You have a Palestinian girl and 2 Israeli soldiers, probably the same age as her - neither with any idea what they want out of the situation.
      The girl approaches with a knife, insecure, unsure of what to do really - she hasn't trained for the situation. She has most likely never stabbed any one in her life. Whatever preparation she had fell to pieces when confronted with 2 armed soldiers. She won't let herself back down so she just advances forward waiting for them to shoot.
      The 2 soldiers have been taught to shoot guns at cardboard targets, but by the look of them this is the first combat situation they have ever been in. And this is not what they imagined. No one trained them to disarm a knifed attacker. No one gave them equipment to do so. They want to run away, but if they do so could she then go and stab someone else? Do they try and tackle her and risk being stabbed?They're not policemen. They haven't been trained to do that. They back away not knowing what to do, but she keeps advancing. And one of them shoots. Thankfully this time it ends with no lives lost.

      This is what happens when an occupying army is thrust into an occupied civilian population.
      I don't blame the girl. I don't blame the soldiers. I blame the leaders who are unable to put an end to this tragic reality.
      The saddest part of the story is that the outcome of the incident will be both sides treating the participants as heroes. Instead of trying to prevent these things from happening - the status quo will be preserved and glorified.

  • The end of apartheid in Israel will not destroy the country, it can only improve it
    • Antidote:"Does it make sense to advocate post Apartheid SA as a positive model for Israel, and hope for any resonance among the majority of Israelis, be they on the left or the right?"

      Is there any choice? the majority of Israelis don't want to compromise and don't want to find a solution that will benefit Palestinians. You won't be able to resolve the conflict without giving right of return to Palestinians - and practically no zionist will accept the right of return - yet. The 2SS can be a temporary solution but in the long run the Israeli public view will have to be swayed by a global community united in its call for right of return.

      Annie: "what does matter is if the apartheid meets the definition".

      I feel that the use of the analogy to apartheid is counter productive whether it meets the definition or whether it doesn't. There are so many zionist rebufs to the term aparthied (look at the rights of Israeli arabs... bla bla... it's not aparthied because the west bank isn't part of Israel... bla bla... these aren't anti racial laws - they're security measures...bla bla)
      The overwhelming majority of people worldwide will define the situation as "occupation" while only a minority of people will define it as "apartheid" because of those question marks raised.
      Occupation is a stronger word anyway (the term "brutal occupation" can also be used).
      Much easier to sway public opinion worldwide by using terminology that is easier for everyone to agree upon (just my personal opinion).

  • Thousands of Israelis fill Tel Aviv's Rabin Square in support for soldier who executed Palestinian
    • echin:
      -"have the right to one or two, etc. citizenships based on their parents’ (real) birthright"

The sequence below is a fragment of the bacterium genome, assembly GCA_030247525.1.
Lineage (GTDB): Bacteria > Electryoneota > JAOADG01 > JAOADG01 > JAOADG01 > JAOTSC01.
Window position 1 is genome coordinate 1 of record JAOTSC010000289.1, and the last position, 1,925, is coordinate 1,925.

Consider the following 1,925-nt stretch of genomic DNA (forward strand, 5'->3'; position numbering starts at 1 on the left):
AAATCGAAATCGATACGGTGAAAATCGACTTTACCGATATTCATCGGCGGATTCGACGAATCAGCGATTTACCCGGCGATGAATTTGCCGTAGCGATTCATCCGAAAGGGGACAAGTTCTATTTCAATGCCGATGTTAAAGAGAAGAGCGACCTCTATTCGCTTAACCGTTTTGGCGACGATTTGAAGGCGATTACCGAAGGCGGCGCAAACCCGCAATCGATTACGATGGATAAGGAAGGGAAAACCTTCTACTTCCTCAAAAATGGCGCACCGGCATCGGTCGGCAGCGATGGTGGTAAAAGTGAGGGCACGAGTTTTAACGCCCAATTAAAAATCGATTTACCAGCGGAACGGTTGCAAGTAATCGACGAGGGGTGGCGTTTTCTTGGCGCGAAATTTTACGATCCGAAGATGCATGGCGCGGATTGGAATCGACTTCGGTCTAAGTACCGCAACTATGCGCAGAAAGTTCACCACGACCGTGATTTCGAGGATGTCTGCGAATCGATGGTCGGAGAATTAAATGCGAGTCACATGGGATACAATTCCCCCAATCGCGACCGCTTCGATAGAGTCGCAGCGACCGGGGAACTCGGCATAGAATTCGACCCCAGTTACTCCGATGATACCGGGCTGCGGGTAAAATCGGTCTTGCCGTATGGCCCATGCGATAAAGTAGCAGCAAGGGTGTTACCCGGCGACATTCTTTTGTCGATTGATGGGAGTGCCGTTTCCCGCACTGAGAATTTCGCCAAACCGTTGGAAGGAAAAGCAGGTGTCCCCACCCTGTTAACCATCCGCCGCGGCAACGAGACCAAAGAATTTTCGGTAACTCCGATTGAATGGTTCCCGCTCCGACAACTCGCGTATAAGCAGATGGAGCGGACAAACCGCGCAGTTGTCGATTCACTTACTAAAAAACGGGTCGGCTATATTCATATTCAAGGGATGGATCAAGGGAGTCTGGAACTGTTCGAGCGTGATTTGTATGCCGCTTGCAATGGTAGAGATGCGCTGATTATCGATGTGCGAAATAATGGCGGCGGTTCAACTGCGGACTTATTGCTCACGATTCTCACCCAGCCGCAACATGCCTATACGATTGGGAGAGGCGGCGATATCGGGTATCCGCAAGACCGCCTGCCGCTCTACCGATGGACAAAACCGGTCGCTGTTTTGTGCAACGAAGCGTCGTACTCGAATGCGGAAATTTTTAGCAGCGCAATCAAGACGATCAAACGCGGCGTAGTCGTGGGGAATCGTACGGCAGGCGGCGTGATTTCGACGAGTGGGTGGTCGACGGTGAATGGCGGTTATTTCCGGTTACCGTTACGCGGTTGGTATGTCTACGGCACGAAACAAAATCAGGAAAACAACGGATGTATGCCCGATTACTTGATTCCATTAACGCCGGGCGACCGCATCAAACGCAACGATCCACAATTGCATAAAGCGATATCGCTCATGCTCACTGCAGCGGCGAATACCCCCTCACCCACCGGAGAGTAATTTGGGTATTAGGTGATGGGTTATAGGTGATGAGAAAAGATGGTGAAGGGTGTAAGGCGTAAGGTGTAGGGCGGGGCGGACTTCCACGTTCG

I did not say that their origin cannot be traced. I said 3rd generation Israeli jews have no ties whatsoever to Poland, Romania, Iraq, Morroco, etc. They don't speak the language, they don't fit in. They're not wanted back. This makes the solution impractical. Shipping all Israeli jews to easter island would make more sense.

      -"the US guarantee of accepting all the rest"

      I have had a vision of the future: "Senator Netanyahu has announced that he is running for president!"

      -"that they are not implementing the irrational solution that they are in fact implementing"

      I didn't understand what you meant by this.
      In my opinion it's hard to really understand what the end game is for Mr. prime minister for life. At times it seems he doesn't want an end game but rather to keep the status quo endlessly. But mostly I feel that his plan is and always has been to annex the west bank without giving right of return and to spin off the gaza strip to Egypt.

    • "I spent 20 years in the US military, being taught concepts such as when and when not to use deadly force"..."we as American service members are held to a higher standard"

      In no way am I defending the despicable murderer - but to anyone who has been exposed to US conduct in its "war on terror" - your statement is out of place.
      Read up on the Haditha massacre and see what the US high standard has brought to the middle east.

    • "Stop and think that your hero and martyr was an attempted murderer, and the enemy you seek to vilify nuetralized him. Realize that you defend evil"

      Max - stop and think that your hero (the soldier) is a murderer. Realize that you, and the people that went to that rally, defend evil.

    • Dan Cohen didn't say the number was downplayed from 5k to 2k.
      He complained that Israeli media was trying to marginalize the rally by claiming that ONLY 2000 showed up (while in fact 2000 lunatics is quite a large number of lunatics)

      The war over the "facts" is interesting.

      The number I saw throughout most of the media (Israeli and international) was mostly 2000.

      However here and there you can find the number 5000 (mostly in Israeli right wing media).

      I wonder if there is a trustworthy source for these sort of things.

    • “are you making the assumption that the Jewish fad for Zionism will not pass? I think it will"